The Washington Equal Pay Opportunity Act will go into effect on June 7, 2018. House Bill 1506, signed by Governor Jay Inslee on March 21, 2018, amends the Washington Equal Pay Act, RCW 49.12.175, to “address income disparities, employer discrimination, and retaliation practices, and to reflect the equal status of all workers in Washington state.” This statute goes beyond federal equal pay legislation by providing additional protections for employees and imposing restrictions on employers. An employer who discriminates based on gender in providing compensation is guilty of a misdemeanor.

Definition of “Similarly Employed” Employees

The new legislation prohibits employers from paying different wages based on gender between “similarly employed” employees. The term “similarly employed” means the performance of the job requires similar skill, effort and responsibility, and the jobs are performed under similar working conditions for the same employer.

Higher Bar for Bona Fide Factors

The act raises the bar for justifying a pay differential. According to the act, a pay differential is acceptable as long as the employer can show the existence of a good faith bona fide job-related factor or factors that meet three criteria: (1) they must account for the entire differential; (2) they are not based on a gender-based differential; and (3) they are consistent with business necessity. The third requirement, proving the factor is consistent with business necessity, appears to set a particularly high standard for employers. Examples of bona fide factors provided in the legislation include education, training, experience, a seniority system, a merit system, a system that measures earnings by quantity or quality of production, and a bona fide regional difference in compensation levels.

An employee’s previous wage or salary history is not a bona fide factor justifying pay disparity. Deciding an employee’s pay based in part on consideration of previous salary would leave employers vulnerable to claims.

Coverage of LGBTQ Employees

The act replaces the term “sex” in RCW 49.12.175 with the term “gender,” which would appear to protect LGBTQ employees from pay discrimination as well.

Equal Advancement Opportunities

Employers may not deprive an employee of career advancement opportunities on the basis of gender. A differential in career advancement based on the bona fide factors that meet the requirements set forth above does not constitute discrimination.

Pay Disclosure and Transparency

Employers may not prohibit employees from discussing their wages or require employees to sign a waiver that prevents them from disclosing the amount of their wages. Employers may not discharge or retaliate against an employee for asking about or discussing the wages of another employee or for asking the employer to provide a reason for the employee’s pay or lack of advancement opportunity.

Employee Action Against Employer and Penalties

Employees may bring direct civil action against their employers within three years of the date of the alleged violation. Employees may file complaints with the Washington State Department of Labor and Industries, which must then investigate the complaint.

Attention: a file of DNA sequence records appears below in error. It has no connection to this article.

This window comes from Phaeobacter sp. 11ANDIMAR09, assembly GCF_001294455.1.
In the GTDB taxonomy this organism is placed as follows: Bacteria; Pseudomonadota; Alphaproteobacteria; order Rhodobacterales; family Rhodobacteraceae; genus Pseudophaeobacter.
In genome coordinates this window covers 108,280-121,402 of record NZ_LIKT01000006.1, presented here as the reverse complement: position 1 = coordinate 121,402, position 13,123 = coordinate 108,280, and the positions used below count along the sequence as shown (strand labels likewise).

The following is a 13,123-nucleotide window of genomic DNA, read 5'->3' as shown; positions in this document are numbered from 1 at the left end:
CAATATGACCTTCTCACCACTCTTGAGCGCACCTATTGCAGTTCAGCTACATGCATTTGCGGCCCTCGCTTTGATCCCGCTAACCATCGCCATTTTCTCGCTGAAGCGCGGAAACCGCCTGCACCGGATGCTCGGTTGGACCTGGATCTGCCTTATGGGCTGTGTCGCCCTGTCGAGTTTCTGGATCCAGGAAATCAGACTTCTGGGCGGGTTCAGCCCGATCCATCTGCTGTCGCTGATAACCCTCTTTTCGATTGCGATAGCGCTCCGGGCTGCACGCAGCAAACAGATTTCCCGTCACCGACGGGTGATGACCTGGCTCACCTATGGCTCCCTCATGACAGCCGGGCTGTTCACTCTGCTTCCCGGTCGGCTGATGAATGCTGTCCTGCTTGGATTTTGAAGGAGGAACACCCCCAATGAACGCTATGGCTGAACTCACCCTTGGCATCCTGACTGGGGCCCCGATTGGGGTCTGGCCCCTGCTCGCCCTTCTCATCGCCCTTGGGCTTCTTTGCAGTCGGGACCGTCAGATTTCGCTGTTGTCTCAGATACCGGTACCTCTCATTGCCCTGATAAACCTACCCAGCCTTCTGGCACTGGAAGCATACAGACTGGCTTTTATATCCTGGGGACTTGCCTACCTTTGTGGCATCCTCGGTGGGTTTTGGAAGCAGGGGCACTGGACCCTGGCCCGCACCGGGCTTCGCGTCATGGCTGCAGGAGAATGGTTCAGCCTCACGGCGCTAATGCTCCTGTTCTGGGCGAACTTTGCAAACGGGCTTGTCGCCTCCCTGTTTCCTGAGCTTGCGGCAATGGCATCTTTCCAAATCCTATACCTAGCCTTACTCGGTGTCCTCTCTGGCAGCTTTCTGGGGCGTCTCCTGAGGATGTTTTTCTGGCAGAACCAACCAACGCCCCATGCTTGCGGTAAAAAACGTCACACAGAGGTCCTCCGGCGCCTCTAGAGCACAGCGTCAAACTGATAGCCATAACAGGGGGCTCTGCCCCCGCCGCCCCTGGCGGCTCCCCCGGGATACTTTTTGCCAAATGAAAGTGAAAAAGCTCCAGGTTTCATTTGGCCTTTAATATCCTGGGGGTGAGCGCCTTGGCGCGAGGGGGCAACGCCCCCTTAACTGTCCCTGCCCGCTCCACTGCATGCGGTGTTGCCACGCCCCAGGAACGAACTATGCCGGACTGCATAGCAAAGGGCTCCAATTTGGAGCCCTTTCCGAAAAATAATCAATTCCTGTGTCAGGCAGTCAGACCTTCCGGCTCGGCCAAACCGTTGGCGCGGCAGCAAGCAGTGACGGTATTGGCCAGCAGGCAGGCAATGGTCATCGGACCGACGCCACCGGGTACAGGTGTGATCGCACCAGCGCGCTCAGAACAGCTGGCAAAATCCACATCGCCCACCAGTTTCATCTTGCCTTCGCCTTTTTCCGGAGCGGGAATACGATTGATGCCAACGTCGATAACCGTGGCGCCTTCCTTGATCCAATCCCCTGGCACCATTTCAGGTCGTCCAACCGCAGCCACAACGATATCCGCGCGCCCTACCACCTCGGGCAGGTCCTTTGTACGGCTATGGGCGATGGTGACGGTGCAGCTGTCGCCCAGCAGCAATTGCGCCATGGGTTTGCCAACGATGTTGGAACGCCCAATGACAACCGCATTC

If the employer is found to have violated the act, the employer may be liable for actual or statutory damages equal to the actual damages or $5,000, whichever is greater, in addition to one-percent interest per month owed on all compensation owed. The employer may also be liable for the costs of investigation and enforcement by the department. If the department determines that the employer committed a pattern of violation or violation through formal or informal employer policy or practice, the employer may be liable for a civil penalty to the department. An employer may have to pay a civil penalty of no more than $500 for the first violation and no more than $1,000 or 10 percent of the damages, whichever is greater for subsequent violations.

For a civil action, the employer may also be liable for costs and reasonable attorneys’ fees, and the court may order reinstatement and injunctive relief. Filing a civil action will terminate the processing of a complaint by the department. Actual damages may be calculated back four years prior to the last violation before the filing of the lawsuit.

Senate Bill 5996 was signed by Governor Inslee on March 21, 2018 and goes into effect on June 7, 2018. The legislation bans employers from requiring employees to sign nondisclosure agreements that prevent employees from “disclosing sexual harassment or sexual assault occurring in the workplace, at work-related events coordinated by or through the employer, or between employees, or between an employer and an employee, off the employment premises” as a condition of employment. The act renders any such nondisclosure agreements signed prior to the law’s enactment void and unenforceable as a violation of public policy.

While such preemptive nondisclosure agreements are now prohibited, confidentiality provisions within settlement agreements between an employer and employee or former employee alleging sexual harassment are not prohibited by this legislation.

The act amends the Washington State Law Against Discrimination (WLAD) by adding a provision that prohibits employers from discharging or retaliating against employees who disclose sexual harassment or sexual assault occurring at work or committed by an employee or employer.